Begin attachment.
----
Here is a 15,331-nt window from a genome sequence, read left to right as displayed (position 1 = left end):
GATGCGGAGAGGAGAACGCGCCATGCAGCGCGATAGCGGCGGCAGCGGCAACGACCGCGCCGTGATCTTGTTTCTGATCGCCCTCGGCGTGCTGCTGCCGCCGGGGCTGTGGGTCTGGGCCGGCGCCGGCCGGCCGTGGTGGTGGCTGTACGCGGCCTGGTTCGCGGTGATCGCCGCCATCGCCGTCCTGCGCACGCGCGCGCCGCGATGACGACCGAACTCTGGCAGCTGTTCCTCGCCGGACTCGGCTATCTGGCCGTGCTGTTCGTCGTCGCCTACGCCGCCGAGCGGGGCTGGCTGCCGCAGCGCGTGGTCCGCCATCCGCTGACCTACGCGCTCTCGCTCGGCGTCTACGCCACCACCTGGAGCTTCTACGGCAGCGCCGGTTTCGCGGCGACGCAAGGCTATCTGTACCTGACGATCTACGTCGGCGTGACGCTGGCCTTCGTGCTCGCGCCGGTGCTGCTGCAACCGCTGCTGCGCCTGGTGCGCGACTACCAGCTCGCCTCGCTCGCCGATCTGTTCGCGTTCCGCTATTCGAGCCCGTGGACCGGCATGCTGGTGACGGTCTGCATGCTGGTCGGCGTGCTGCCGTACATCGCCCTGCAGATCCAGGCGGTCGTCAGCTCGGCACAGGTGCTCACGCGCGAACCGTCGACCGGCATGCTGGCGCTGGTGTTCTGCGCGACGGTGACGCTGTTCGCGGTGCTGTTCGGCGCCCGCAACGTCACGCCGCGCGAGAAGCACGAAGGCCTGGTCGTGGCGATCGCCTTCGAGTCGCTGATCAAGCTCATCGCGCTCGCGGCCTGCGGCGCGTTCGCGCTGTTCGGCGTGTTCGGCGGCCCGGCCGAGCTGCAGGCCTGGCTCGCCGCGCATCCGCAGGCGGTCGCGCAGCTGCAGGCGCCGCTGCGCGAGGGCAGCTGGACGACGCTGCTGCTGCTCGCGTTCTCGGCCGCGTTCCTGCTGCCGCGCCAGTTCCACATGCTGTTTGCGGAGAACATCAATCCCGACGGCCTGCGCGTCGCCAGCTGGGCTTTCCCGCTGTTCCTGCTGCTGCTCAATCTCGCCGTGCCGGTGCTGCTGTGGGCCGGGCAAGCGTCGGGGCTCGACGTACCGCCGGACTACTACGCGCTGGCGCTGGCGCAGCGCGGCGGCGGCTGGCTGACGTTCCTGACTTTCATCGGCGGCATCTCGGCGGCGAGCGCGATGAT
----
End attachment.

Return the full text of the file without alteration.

Here is a 15,331-nt window from a genome sequence, read left to right as displayed (position 1 = left end):
GATGCGGAGAGGAGAACGCGCCATGCAGCGCGATAGCGGCGGCAGCGGCAACGACCGCGCCGTGATCTTGTTTCTGATCGCCCTCGGCGTGCTGCTGCCGCCGGGGCTGTGGGTCTGGGCCGGCGCCGGCCGGCCGTGGTGGTGGCTGTACGCGGCCTGGTTCGCGGTGATCGCCGCCATCGCCGTCCTGCGCACGCGCGCGCCGCGATGACGACCGAACTCTGGCAGCTGTTCCTCGCCGGACTCGGCTATCTGGCCGTGCTGTTCGTCGTCGCCTACGCCGCCGAGCGGGGCTGGCTGCCGCAGCGCGTGGTCCGCCATCCGCTGACCTACGCGCTCTCGCTCGGCGTCTACGCCACCACCTGGAGCTTCTACGGCAGCGCCGGTTTCGCGGCGACGCAAGGCTATCTGTACCTGACGATCTACGTCGGCGTGACGCTGGCCTTCGTGCTCGCGCCGGTGCTGCTGCAACCGCTGCTGCGCCTGGTGCGCGACTACCAGCTCGCCTCGCTCGCCGATCTGTTCGCGTTCCGCTATTCGAGCCCGTGGACCGGCATGCTGGTGACGGTCTGCATGCTGGTCGGCGTGCTGCCGTACATCGCCCTGCAGATCCAGGCGGTCGTCAGCTCGGCACAGGTGCTCACGCGCGAACCGTCGACCGGCATGCTGGCGCTGGTGTTCTGCGCGACGGTGACGCTGTTCGCGGTGCTGTTCGGCGCCCGCAACGTCACGCCGCGCGAGAAGCACGAAGGCCTGGTCGTGGCGATCGCCTTCGAGTCGCTGATCAAGCTCATCGCGCTCGCGGCCTGCGGCGCGTTCGCGCTGTTCGGCGTGTTCGGCGGCCCGGCCGAGCTGCAGGCCTGGCTCGCCGCGCATCCGCAGGCGGTCGCGCAGCTGCAGGCGCCGCTGCGCGAGGGCAGCTGGACGACGCTGCTGCTGCTCGCGTTCTCGGCCGCGTTCCTGCTGCCGCGCCAGTTCCACATGCTGTTTGCGGAGAACATCAATCCCGACGGCCTGCGCGTCGCCAGCTGGGCTTTCCCGCTGTTCCTGCTGCTGCTCAATCTCGCCGTGCCGGTGCTGCTGTGGGCCGGGCAAGCGTCGGGGCTCGACGTACCGCCGGACTACTACGCGCTGGCGCTGGCGCAGCGCGGCGGCGGCTGGCTGACGTTCCTGACTTTCATCGGCGGCATCTCGGCGGCGAGCGCGATGAT